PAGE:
Belgium has become the second European country to authorise the use of a new bluetongue vaccine.

The Belgian federal medicines agency has given the green light to authorised a bluetongue virus serotype 3 (BTV-3) vaccine, developed by Spanish company Syva.

This makes Belgium the second EU country to allow the use of a new bluetongue vaccine.

The vaccine has been given a emergency authorisation for use on both sheep and cattle, is the same one authorised for use in the Netherlands.

Belgian and Dutch authorities have said they expect a large-scale outbreak of BTV-3 from the end of June.

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The Netherlands has confirmed over 6000 cases of BTV-3 across the country in 2023, with the UK also confirming a significant number of cases since November last year.

Figures for the Netherlands show that it has lost around 5% of its sheep population due to infection with bluetongue.

Although mortality rates are lower in cattle, it is estimated that 0.2% of the Dutch cattle population died from infection.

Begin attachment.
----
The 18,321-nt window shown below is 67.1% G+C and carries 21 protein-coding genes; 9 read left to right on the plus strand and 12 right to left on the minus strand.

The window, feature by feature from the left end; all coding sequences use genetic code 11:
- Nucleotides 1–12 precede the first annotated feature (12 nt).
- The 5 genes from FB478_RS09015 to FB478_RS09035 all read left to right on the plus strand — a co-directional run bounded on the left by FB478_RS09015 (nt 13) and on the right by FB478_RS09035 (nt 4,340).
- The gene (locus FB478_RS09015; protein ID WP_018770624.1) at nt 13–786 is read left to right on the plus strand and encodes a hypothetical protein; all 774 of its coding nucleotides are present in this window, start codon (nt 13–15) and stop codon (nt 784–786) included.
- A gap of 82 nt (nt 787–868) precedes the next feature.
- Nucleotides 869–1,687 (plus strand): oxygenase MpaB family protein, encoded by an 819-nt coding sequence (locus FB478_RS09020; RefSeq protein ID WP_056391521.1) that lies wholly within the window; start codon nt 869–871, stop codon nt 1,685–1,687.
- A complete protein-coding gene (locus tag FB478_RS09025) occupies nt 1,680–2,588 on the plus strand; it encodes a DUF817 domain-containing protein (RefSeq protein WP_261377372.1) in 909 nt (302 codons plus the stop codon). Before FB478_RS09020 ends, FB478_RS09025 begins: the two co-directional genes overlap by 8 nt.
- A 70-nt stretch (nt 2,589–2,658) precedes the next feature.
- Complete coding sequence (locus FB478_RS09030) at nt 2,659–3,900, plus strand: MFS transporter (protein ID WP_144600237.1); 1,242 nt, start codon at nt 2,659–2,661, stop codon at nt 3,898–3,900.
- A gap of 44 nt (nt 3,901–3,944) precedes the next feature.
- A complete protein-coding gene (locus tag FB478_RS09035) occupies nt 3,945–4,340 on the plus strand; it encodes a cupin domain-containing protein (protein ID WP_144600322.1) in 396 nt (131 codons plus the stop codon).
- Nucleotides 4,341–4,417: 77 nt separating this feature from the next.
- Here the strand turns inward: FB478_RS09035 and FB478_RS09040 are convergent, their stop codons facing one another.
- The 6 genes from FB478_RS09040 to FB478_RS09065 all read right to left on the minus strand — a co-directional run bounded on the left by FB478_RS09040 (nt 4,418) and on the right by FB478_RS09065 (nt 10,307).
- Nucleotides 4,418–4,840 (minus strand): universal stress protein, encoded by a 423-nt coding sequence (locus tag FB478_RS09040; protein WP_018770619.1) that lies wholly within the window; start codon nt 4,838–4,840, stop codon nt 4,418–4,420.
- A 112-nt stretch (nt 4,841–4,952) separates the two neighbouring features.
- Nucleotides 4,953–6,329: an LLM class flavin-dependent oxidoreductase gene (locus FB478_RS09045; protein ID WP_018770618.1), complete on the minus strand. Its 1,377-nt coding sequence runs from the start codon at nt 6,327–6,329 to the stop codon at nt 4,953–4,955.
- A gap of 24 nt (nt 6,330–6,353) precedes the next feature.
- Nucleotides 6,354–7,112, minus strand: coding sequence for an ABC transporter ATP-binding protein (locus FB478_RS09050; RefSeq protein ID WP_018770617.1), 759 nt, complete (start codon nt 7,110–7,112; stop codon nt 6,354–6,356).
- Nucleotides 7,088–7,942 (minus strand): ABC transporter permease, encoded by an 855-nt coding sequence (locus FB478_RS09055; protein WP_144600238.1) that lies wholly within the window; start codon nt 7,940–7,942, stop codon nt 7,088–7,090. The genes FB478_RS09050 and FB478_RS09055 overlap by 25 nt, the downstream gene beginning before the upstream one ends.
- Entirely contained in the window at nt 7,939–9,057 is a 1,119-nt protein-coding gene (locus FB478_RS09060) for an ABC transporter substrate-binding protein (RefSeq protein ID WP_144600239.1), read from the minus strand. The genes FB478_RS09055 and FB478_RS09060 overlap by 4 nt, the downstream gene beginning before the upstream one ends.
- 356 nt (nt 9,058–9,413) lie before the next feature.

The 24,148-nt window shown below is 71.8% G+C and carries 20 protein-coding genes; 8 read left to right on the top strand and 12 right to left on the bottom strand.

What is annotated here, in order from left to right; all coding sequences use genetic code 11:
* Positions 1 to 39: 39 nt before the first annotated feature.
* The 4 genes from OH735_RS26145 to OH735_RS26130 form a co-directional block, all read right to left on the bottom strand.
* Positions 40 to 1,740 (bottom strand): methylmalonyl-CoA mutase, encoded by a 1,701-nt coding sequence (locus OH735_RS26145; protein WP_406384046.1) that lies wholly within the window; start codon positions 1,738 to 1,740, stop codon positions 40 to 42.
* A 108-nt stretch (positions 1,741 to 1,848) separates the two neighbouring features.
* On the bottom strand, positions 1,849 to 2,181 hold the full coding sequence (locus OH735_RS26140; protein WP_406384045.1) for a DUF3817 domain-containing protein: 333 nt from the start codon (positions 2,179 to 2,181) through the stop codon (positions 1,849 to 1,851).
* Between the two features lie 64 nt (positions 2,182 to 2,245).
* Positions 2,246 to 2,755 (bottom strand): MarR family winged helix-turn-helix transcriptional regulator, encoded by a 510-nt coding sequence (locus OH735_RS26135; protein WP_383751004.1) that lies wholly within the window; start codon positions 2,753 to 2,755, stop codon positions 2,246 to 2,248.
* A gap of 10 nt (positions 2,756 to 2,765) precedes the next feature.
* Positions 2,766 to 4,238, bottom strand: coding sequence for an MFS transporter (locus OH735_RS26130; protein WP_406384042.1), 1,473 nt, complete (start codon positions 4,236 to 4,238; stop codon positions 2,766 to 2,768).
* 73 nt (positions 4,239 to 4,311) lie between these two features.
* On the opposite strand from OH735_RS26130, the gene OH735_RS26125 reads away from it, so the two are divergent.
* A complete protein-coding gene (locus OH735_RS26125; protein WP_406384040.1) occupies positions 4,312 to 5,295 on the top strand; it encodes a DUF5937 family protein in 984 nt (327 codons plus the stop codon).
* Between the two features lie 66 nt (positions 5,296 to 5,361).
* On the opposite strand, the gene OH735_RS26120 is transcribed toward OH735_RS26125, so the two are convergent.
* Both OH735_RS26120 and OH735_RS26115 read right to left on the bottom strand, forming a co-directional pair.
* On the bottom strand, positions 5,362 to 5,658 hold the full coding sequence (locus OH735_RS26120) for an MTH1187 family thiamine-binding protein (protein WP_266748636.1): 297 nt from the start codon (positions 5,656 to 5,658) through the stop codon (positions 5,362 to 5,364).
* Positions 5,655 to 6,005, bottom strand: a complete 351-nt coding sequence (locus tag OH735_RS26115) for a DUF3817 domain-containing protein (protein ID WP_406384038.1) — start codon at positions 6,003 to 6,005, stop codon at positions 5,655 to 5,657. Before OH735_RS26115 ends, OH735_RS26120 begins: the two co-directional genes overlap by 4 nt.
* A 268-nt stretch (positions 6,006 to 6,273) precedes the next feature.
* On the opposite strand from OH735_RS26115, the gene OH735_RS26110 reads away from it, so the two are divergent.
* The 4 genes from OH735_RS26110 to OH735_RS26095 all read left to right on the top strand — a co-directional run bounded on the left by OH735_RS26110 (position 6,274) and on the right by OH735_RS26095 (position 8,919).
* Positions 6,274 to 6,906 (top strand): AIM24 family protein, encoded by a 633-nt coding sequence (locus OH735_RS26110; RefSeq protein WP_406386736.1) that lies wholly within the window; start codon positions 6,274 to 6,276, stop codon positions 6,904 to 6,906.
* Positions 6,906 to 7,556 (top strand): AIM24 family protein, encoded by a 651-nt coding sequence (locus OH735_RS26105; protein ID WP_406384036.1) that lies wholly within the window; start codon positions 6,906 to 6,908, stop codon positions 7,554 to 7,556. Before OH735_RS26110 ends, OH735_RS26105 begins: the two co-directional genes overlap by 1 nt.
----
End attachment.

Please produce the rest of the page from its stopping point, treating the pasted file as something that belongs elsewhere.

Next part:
Bluetongue also financially impacts many businesses, causing emotional turmoil for farmers.

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The NFU welcomed news of Belgian authorisation, adding that it anticipated the vaccine to become available for use in the UK once authorised by the government.

NFU livestock board chair, David Barton said: “This disease has had a devastating impact in the Netherlands and UK livestock farmers will be anxious to protect their livestock as the weather gets warmer.

“As this is very new vaccine, there are still questions to be answered – not least about the cost of the vaccine, how it will be rolled out, and what support the government can offer to get it deployed quickly and efficiently.”

UK governing bodies have been warning farmers to be aware of a rise in bluetongue cases, but the UK government has not acted on vaccine rollout.